Release type: Transcript

Date:

Interview - Sky News Live with Peta Credlin

Ministers:

The Hon Alan Tudge MP
Minister for Education and Youth

Subjects: new international definition of anti-Semitism, anti-discrimination legislation introduced by Vic Government and social media being linked to anxiety and depression.

 

PETA CREDLIN:

Between 2013 and 2017, there were almost 700 incidents of anti-Semitism across Australia. Disturbingly, the problem’s getting worst, with Jewish groups reporting a sharp uptick in anti-Semitic violence and threats on university campuses in the broader community. Enter Education Minister Alan Tudge. He’s calling for the Federal Government to endorse a new definition of anti-Semitism to make it easier for police to identify anti-Semitic incidents and to bring those responsible to justice. Alan Tudge joins me now.

Minister, explain to viewers at home, if you wouldn’t mind, what this new definition is, and why, if we do endorse it, you believe it’s going to help end the scourge of anti-Semitism in Australia?  

ALAN TUDGE:

G’day, Peta, this is an international definition, which has been agreed by many countries and of course, this definition includes the traditional forms of anti-Semitism such as calling for the killing of Jews or making fun of Jewish people because of what they look like. It also includes other forms of anti-Semitism, such as holding an individual responsible for the actions of Israeli Government, for example, or for equating the actions of the Israeli government today with that of Nazi Germany back in the ’30s and ‘40s. This international definition is important. I think if we adopt it as a policy position in Australia. It provides that guidance for institutions and particularly our universities, to be able to call out core behaviour when they see it. It’s never going to stop anti-Semitism altogether. Anti-Semitism’s been going on for thousands of years. But it can make a difference, particularly in some of the anti-Semitism from the Left where we’ve seen very significant increases in recent times.

PETA CREDLIN:

I want to move to another issue, if I can. New anti-discrimination legislation is being put forward by the Victorian Government, which will ban religious schools from sacking or refusing to employ teachers on the basis of their sexuality or gender identity. Now, Minister, there's always been a bit of an understanding or an unwritten rule that religious schools would be allowed to hire people that agree with their faith, or at least people that are prepared to teach the faith and not contradict it, or openly disagree with that faith in that school. How doesn't this breach that understanding? And isn't this a breach of freedom of religion rights?

ALAN TUDGE:

Well, I think it's both of those things. Peta, I think we should call this out for what it is, and that is another attack by the Labor Party on Christian and other religious schools. And the Labor Party's got form in this Peta. They've tried to attack religious schools through funding, but they've lost that debate. They tried to attack them through not allowing them to open in certain places through what used to be the New Schools Policy, but colloquially was known as the No New Schools Policy, but they’ve lost that debate. Now they're going after recruitment practices and trying to effectively diminish a Christian school or a religious school through those practices. And I'll tell you what, Peta. This wasn't taken to the last election, despite it being quite a radical departure for these schools. I honestly question why it is a priority now in Victoria when we haven't had a normal term here in Victoria since 2019, and we still don't have a plan to open the schools here in Melbourne. Why isn't that the priority that we're talking about rather than this particular matter?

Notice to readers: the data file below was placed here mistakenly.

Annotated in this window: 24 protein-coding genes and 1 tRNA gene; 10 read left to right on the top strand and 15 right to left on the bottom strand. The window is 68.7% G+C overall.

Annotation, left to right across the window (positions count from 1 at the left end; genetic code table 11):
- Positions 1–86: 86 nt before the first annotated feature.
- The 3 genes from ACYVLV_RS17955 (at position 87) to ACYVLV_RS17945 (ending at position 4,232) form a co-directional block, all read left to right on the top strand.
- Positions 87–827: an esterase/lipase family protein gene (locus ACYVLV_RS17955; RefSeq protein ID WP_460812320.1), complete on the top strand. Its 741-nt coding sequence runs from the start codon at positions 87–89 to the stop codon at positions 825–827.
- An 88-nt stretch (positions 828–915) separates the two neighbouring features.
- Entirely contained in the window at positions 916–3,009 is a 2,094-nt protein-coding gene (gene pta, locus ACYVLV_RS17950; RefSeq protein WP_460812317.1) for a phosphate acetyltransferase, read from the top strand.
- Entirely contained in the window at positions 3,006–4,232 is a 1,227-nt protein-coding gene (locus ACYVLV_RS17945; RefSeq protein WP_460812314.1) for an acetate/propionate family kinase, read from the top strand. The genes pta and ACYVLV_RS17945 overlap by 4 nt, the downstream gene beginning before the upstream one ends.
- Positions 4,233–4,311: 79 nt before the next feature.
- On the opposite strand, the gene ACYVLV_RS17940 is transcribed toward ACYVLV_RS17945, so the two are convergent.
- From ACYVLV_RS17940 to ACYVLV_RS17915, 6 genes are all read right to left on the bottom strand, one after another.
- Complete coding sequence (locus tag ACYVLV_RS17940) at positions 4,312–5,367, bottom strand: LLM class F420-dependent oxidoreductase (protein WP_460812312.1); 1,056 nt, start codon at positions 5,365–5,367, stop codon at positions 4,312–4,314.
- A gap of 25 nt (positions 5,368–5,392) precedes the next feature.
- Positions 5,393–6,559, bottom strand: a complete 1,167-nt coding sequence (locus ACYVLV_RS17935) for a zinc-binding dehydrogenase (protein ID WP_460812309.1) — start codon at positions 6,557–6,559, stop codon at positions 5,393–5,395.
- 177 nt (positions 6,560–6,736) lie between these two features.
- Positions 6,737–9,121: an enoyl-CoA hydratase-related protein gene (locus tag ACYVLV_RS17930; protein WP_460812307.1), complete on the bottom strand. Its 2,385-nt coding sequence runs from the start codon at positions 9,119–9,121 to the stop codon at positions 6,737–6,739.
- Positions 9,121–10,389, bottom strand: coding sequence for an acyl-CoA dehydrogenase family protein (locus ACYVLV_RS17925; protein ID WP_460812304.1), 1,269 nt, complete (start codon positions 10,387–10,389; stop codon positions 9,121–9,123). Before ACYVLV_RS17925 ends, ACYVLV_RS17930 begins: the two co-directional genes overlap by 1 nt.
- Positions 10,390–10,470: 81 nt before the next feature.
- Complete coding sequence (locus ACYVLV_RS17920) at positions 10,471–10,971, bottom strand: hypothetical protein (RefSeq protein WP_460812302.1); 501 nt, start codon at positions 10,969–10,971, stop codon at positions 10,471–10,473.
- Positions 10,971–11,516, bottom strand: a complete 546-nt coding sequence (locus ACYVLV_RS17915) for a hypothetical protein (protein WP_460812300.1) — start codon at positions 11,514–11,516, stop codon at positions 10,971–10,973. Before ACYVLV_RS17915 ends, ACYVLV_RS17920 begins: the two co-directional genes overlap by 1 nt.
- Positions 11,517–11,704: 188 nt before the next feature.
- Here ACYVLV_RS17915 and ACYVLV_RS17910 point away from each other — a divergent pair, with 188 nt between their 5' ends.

PETA CREDLIN:

Alright, well just touching on that point about lack of education for kids and all the pressures of lockdowns. Pretty disturbing findings in a study front page of The Australian today about the links between Instagram and social media representation that young people see of themselves and others, and anxiety and depression. Research from Facebook, which owns Instagram, was obtained by The Wall Street Journal, it shows that Instagram makes body image issues worse in one-in-three girls. And tragically, 13 per cent of British teenagers who reported suicidal thoughts linked it all back to Instagram. So if these tech giants know all of this, if this is in their research, and they're shutting down political views they don't like, how are they allowed to knowingly exploit the mental health of young girls here? Can Government do more?

ALAN TUDGE:

I think this is an absolute disgrace what these social media companies are doing. What came out today, as you pointed out, is they are aware of the damage which is being caused. Peta, particularly for girls in relation to eating disorders, which is such an insidious condition, and can be with you for many years, and if you have a severe form such as anorexia, one-in-five girls dies from it. Facebook are aware of the fact that their platforms contribute to this, but they aren't taking responsibility to do anything about it and I'm calling on them to step up and take responsibility, because as you point out, they are quite happy to get rid of certain political views and can do that seamlessly and quickly with their technology. I'm certain they could use the same sort of technology to ensure that teenage girls aren’t bombarded with damaging images contributing to such harm.

PETA CREDLIN:

Thank you, Minister. I have to say before we go, your defence of the flag and determination we don't learn to hate in the school curriculum has had a huge response here on Credlin. I think a lot of my viewers are saying, please keep up the fight. Alan Tudge, thank you for your time.

ALAN TUDGE:

Thanks very much, Peta.